Godfried-Adrian Rottenburgh (Brussels 1703-1768)
G.A. Rottenburgh, also know as "Rottenburgh the son" to distinguish him from his father Joannes Hyacynthus Rottenburgh, also an instrument maker in Brussels, built one of the most versatile and satisfying flute one can happen to play. It is suitable to perform all of the late baroque and classical repertoire. Most of the copies are made after the original model owned by Barthold Kuijken, as well as after the other specimens kept in the beautiful Museum of Musical Instruments of the same city. Its wonderful sound qualities earned it the title of "Stradivarius of the flutes". It is available in boxwood, ebony or synthetic resin.
European boxwood with artificial ivory rings. Silver key. A=415.
The European boxwood, one of the hardest wood in the Continent, has always been one of the most widely used materials for the making of wind instruments such as flutes, recorders and oboes. The sound it produces is warm but distinct: soft in the medium register, quite ringing in the high one when playing forte, but delicate in the piano, full and round in the low notes.
Bubinga wood with artificial ivory rings. Silver key. A=415.
The bubinga wood, also know as kevazinga or akume, is an African hard wood, originating in Cameroun and Gabon, where the huge trees grow more than 30 meters high. It is red-brown in colour, and a bit oily to the touch when unrefined, before seasoning. Bubinga instruments have a warm, powerful sound, richer in the low register. The legato musical phrase flows like a stream of golden honey. In the medium and high registers it sounds mellow and round, without harshness.
Synthetic resin with artificial ivory rings. Silver, nickel silver or brass key. Matt finishing in imitation of grenadilla. A=415.
The synthetic resin has extraordinary mechanical and physic qualities, high structural density and a specific gravity even higher that the one of natural ebony. The sound it produces is strong: clear and clarion in the medium-high register while sharp and deep in the low one. The pitch remains practically constant with any temperature, and the instruments does not suffer humidity or dry weather. It does not need maintenance, oiling or a new reaming after some year. Processing and machining are exactly the same as the ones used for wood.
Carlo Alberto Felice Palanca is the XVIII century Italian maker of which the largest number of wind instruments have remained, among which we can find traversos, recorders, oboes and bassoons. He was born in Palancato, a hamlet of the village of Boccioleto (Vercelli) in 1691, and died in Turin on December 23rd 1783. He was the son of Giovanni Lorenzo Pitteti, a flutist and flute maker (1645 circa - 1725) and brother of the two painters Angela Maria and Anna Maria Domenica. Like the rest of his family, he changed his last name in Palanca, after the name of his native hamlet, when he moved to Turin in 1696. He was also an excellent musician and was hired as a bassoon player by the Turin Royal Chapel in 1719.
His flutes are modeled in the late baroque fashion. They look quite sturdy and have an external diameter slightly larger than the average baroque flute. Normally the embouchure hole is moderately oval. The tone is somewhat intense but never inelegant. On the contrary it is quite mellow and rich, particularly in the slow movements. The instrument after which our copies are made belongs to a private collection in Frankfurt. It is available in boxwood, ebony or synthetic resin. It is an instrument especially suitable to perform Italian music, but also excellent for J.S. Bach and G.P. Telemann.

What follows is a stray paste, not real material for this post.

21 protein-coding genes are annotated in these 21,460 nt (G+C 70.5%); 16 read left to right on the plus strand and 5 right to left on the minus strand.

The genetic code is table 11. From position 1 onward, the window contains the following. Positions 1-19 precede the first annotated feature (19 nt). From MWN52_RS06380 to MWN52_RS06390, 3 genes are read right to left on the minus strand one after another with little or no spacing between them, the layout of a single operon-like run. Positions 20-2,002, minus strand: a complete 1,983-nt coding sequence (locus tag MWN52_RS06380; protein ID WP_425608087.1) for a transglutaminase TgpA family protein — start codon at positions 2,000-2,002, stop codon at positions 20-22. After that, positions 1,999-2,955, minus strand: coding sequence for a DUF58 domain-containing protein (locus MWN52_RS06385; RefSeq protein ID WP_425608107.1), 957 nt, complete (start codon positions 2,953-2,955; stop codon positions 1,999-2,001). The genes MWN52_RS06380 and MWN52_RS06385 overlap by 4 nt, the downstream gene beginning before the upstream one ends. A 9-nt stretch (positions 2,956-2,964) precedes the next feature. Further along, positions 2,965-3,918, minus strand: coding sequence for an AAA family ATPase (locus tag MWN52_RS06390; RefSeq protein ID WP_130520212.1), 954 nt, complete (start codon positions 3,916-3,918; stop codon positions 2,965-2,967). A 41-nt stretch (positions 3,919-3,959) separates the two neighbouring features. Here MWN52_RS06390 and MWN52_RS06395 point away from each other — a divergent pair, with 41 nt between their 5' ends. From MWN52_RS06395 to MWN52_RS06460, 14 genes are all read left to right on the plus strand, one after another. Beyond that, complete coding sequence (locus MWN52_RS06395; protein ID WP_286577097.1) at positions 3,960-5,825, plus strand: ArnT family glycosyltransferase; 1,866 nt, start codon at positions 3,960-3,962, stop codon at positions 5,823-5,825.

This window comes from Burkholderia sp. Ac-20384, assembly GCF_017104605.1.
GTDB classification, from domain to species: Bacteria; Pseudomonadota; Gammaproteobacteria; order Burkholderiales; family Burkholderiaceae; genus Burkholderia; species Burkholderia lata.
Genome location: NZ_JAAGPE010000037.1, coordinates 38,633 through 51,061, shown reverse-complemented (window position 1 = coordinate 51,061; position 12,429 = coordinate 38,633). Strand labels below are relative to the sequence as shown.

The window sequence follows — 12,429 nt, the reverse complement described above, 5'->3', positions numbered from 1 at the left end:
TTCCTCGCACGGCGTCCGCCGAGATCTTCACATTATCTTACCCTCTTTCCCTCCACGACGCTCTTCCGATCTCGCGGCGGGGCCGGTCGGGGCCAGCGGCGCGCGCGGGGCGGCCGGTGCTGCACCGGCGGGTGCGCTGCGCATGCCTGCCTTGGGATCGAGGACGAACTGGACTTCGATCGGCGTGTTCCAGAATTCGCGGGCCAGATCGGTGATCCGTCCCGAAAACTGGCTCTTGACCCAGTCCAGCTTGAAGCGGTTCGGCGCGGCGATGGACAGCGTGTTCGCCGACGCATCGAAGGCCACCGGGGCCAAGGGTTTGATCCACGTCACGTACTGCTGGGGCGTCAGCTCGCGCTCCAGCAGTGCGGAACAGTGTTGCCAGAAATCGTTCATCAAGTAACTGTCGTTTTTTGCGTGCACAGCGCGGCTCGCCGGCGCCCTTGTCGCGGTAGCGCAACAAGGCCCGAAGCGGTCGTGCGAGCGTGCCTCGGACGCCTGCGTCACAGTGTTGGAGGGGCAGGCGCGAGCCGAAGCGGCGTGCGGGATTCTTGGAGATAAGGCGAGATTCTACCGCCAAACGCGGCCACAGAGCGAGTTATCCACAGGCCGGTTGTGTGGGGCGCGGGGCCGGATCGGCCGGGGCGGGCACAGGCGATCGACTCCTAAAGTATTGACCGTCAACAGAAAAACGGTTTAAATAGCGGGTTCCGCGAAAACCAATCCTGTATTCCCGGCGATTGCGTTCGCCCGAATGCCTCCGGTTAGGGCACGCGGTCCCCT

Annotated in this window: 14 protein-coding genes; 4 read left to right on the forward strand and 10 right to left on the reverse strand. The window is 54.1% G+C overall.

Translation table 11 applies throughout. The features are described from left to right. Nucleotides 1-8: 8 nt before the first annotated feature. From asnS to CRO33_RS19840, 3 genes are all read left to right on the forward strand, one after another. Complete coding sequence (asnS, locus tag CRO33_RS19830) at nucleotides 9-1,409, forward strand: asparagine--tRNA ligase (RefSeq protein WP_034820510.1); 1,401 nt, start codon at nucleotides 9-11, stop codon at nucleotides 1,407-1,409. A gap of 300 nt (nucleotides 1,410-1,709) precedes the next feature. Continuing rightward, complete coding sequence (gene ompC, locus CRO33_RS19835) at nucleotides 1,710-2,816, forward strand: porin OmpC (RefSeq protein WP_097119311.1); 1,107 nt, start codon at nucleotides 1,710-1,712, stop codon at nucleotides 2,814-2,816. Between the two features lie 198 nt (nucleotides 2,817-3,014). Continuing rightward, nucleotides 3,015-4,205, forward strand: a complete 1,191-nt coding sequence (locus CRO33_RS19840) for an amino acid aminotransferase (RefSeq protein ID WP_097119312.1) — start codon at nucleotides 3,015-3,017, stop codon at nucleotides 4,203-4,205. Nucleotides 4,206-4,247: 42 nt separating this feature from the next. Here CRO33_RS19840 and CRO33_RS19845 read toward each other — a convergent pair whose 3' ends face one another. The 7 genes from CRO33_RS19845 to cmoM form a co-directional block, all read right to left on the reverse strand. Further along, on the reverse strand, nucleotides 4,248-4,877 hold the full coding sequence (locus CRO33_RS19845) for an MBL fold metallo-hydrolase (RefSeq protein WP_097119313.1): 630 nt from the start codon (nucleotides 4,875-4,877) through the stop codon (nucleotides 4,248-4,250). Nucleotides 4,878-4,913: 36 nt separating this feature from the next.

It is also possible to order a model inspired by an instrument belonging to the collection of the Turin Conservatoire, with full ivory molding and taller cylindrical head-joint cork plug cover. It has the same acoustic features of the Frankfurt model though, since the original has been heavily modified, likely during the XIX Century.
The Palanca traverso is available with either baroque pitch A=415 Hz or modern pitch A=440 Hz.
Making copies of flutes of this great artist in the very same city where he created his own instruments more than two centuries ago, is an honor, a responsibility, but also a great personal satisfaction.
Karl August Grenser (1720-1807)
Working in Dresden since 1744, K.A. Grenser - later joined by his nephew Johann Henrich Grenser (1764-1813) - is without doubt one of the most celebrated flute makers of the late Baroque and Classical era.
During the approximately 50 years of activity his models varied in several features, both aestethic and technical: the shape of the embouchure hole (round or oval), mouldings, and the materials he used, but in general all of them stand out for their bright and crisp tone, and for a ready and precise articulation. Karl August and his nephew Johann Henrich made further changes to their instruments, adding over time extra keys (up to eight), developing the baroque flute into the late classical and romantic model.
The proposed instrument is made after an original flute by K.A. Grenser dated around 1790. It is particularly suitable for the late Baroque and Classical repertoire, especially for Mozart, Haydn, C.P.E. Bach etc. Its pitch is A=415 Hz and it can be made in ebony, boxwood or synthetic resin. The model in the pictures is in ebony, not varnished.